It is something on which we can agree. We have come a long way in private session in agreeing a wording on this. We have the wording of my amendment as the basis. I even think that the figure of 30% of net income could be excessive because we know that for many people, affordability could be anywhere between 24% and a maximum of 30% of their income. My fear is that the maximum figure would be used as a baseline. I support Senator Moynihan's amendment. It goes to the heart of affordability and cost rental. It is something on which we could agree together, perhaps if the Government parties step back from it. We did a lot of work on this in private session. As she said, this amendment delivers the affordability we all want.
When the report is published, there will be an abundance of evidence to demonstrate all of our wholehearted commitment to affordability. Deputy Gould's amendment did not set a precise figure, hence the reason we could accept it and move forward with it. The difficulty is that we are putting in place a precise definition that fetters the decision making and the discretion of a Minister in a context also where there are many other external moving parts outside of even the Department of Housing, Local Government and Heritage.
These include initiatives such as the introduction of the living wage and the movement in that direction. Fixing anything at 30%, in a sense, may become irrelevant very quickly in the coming years. While the sentiment of it is there, that sentiment of affordability is already enshrined within the report on an all-party and all-committee basis.
I agree with the spirit of what the Senator is saying but this is reflected in the report as well. The issue is the arbitrary nature of the 30%. To take an example, a couple in my county with two children will be over the income threshold if they are earning €510 per week. If they were in local authority housing, they would be paying a rent of €112 but if we apply the 30% rule, they would be paying €155. For the sake of that €5 that they are over the income threshold, they would be paying over €40 more. It is not that we dispute the spirit of the proposal, it is just the arbitrary nature of that 30%. It is dangerous to ever put a line in the sand.
I will call Senator Moynihan next. The definition of a cost rental tenancy is quite clearly laid out in section 96 of the heads of the Bill that were sent to us. We have also included secure tenancies, tenancies of indefinite duration, permanent affordability and adapting rents to meet people's needs if their income levels change. I think the affordability of cost rental is well covered by the recommendations so far, and that is what is contained within the heads of the Bill. I invite the Senator to summarise the proposal and we can then put it to a vote.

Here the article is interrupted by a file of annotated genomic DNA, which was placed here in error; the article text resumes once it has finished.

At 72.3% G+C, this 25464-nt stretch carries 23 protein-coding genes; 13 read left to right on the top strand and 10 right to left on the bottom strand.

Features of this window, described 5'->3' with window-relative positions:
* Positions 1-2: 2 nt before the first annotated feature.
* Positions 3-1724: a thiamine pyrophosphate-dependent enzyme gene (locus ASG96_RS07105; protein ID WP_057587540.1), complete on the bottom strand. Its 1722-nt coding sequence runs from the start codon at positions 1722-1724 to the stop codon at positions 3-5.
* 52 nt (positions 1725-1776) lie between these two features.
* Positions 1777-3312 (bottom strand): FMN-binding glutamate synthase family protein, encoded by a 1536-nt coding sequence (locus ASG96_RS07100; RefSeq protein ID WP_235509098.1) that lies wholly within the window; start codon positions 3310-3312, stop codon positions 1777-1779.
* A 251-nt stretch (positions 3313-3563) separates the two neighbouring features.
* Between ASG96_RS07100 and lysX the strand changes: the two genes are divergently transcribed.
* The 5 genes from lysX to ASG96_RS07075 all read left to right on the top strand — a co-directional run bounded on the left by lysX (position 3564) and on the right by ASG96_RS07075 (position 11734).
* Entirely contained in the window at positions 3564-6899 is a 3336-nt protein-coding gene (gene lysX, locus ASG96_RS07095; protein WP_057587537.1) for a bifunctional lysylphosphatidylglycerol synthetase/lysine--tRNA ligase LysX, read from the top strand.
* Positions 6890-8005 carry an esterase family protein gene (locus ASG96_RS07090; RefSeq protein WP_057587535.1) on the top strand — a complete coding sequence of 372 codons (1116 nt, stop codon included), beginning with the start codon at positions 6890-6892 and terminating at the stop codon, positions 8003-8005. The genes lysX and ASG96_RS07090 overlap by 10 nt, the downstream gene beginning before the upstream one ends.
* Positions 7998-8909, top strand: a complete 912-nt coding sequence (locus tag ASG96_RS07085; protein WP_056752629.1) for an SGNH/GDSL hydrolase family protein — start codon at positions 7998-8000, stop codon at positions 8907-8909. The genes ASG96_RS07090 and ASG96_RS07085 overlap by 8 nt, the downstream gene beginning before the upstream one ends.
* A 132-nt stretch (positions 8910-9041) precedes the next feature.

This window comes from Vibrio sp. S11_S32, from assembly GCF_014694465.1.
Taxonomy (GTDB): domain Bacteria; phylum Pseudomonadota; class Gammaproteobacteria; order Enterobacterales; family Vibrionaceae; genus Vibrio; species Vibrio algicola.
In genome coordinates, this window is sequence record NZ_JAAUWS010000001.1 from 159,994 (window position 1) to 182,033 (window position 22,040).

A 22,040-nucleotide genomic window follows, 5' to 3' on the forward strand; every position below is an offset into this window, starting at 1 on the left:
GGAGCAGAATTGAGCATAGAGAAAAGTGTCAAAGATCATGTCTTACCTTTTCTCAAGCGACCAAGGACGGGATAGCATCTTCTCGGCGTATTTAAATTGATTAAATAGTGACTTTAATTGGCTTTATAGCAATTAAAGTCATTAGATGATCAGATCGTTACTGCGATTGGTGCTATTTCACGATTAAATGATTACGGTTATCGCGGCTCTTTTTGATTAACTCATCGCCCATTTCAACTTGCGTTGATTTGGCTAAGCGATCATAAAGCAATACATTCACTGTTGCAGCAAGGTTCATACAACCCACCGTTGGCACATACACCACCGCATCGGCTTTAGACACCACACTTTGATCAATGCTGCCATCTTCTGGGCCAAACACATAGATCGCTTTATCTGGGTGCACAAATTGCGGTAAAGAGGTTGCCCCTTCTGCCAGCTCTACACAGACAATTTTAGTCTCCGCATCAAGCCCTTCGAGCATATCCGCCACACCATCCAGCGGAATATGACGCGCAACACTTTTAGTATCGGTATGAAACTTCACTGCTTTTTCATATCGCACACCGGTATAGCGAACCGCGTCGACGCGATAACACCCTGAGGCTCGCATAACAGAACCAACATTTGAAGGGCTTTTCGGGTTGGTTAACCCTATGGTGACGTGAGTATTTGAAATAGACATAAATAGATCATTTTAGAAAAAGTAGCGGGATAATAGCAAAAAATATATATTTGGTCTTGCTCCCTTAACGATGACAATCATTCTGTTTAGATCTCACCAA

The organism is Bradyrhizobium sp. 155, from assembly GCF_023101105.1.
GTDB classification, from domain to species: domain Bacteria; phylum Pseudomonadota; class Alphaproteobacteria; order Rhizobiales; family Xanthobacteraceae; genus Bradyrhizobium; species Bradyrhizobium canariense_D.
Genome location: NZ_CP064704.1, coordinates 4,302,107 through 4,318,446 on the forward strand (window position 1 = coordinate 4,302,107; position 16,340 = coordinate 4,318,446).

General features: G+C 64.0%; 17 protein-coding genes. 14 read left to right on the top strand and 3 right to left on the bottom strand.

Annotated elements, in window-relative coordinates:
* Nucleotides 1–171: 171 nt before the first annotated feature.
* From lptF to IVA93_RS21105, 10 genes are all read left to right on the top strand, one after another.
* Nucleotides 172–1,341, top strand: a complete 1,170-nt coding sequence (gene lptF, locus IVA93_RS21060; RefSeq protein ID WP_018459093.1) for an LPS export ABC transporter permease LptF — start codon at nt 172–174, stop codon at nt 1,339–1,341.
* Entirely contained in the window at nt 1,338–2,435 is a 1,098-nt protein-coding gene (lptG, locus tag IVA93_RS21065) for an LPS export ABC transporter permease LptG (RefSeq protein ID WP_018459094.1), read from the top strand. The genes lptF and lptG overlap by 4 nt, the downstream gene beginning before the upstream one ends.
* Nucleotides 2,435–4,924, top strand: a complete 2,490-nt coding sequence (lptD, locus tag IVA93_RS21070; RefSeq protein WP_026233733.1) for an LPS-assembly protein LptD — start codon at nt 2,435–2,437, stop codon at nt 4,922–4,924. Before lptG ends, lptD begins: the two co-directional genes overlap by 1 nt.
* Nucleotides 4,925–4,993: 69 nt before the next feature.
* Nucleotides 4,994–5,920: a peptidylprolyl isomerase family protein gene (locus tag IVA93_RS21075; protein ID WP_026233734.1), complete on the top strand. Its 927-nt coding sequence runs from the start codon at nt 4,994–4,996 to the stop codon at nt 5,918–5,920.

Like others, I am genuinely surprised by the Government response to this. The 30% is not an arbitrary figure. All the experts we had in to the committee explained that between 30% and 35% of net income is the acceptable definition of affordability when it comes to housing income. In that sense, if we are opposing this recommendation for the Department to come up with a formula that defines affordability, we may as well rename this Bill the market discount Bill, because that is essentially what the Government side has argued. Market discount is not necessarily affordability, and all the experts who came in to us described what that was. This recommendation was to go to the Department to ask it to come up with a formula, and I thought that would have been a very reasonable assessment. I am surprised the Government side is opposing it. Fundamentally, this shows that the Government side is not concerned with affordability. Rather, they are concerned with market discount and using market forces in order to shave a couple of euro off housing.
This should have been a straightforward amendment that was accepted, although I am not going to change their minds at this stage. I would have been open to amendments such as that suggested by Deputy McAuliffe, because I think up to 35% is generally the agreed definition of affordability. If they are willing to do that and reach a compromise, I would also be willing to move and reach a compromise. However, I do not get the impression from the deliberate misunderstandings and the deliberate statements from the other side of the House in response to this that they are willing to reach a compromise. It was very clearly communicated by both the ESRI and the National Economic and Social Council that it was a generally internationally recognised definition of affordability. I think the Bill should be renamed the market discount Bill because of the response today.
The Committee divided: Tá, 5; Níl, 8.